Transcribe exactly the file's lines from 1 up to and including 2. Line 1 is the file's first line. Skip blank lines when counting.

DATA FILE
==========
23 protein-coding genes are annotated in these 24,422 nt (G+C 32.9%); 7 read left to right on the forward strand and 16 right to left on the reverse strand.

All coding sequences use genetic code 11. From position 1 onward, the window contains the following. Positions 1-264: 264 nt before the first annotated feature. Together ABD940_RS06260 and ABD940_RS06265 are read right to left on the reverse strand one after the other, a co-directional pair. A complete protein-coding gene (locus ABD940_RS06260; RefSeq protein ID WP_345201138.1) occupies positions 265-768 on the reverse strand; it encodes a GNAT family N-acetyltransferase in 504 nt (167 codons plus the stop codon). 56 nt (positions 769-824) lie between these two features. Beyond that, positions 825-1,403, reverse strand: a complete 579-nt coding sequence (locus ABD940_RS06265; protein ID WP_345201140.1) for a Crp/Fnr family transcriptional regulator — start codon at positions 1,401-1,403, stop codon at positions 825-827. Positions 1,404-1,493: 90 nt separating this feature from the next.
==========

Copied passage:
23 protein-coding genes are annotated in these 24,422 nt (G+C 32.9%); 7 read left to right on the forward strand and 16 right to left on the reverse strand.

All coding sequences use genetic code 11. From position 1 onward, the window contains the following. Positions 1-264: 264 nt before the first annotated feature. Together ABD940_RS06260 and ABD940_RS06265 are read right to left on the reverse strand one after the other, a co-directional pair. A complete protein-coding gene (locus ABD940_RS06260; RefSeq protein ID WP_345201138.1) occupies positions 265-768 on the reverse strand; it encodes a GNAT family N-acetyltransferase in 504 nt (167 codons plus the stop codon). 56 nt (positions 769-824) lie between these two features. Beyond that, positions 825-1,403, reverse strand: a complete 579-nt coding sequence (locus ABD940_RS06265; protein ID WP_345201140.1) for a Crp/Fnr family transcriptional regulator — start codon at positions 1,401-1,403, stop codon at positions 825-827. Positions 1,404-1,493: 90 nt separating this feature from the next.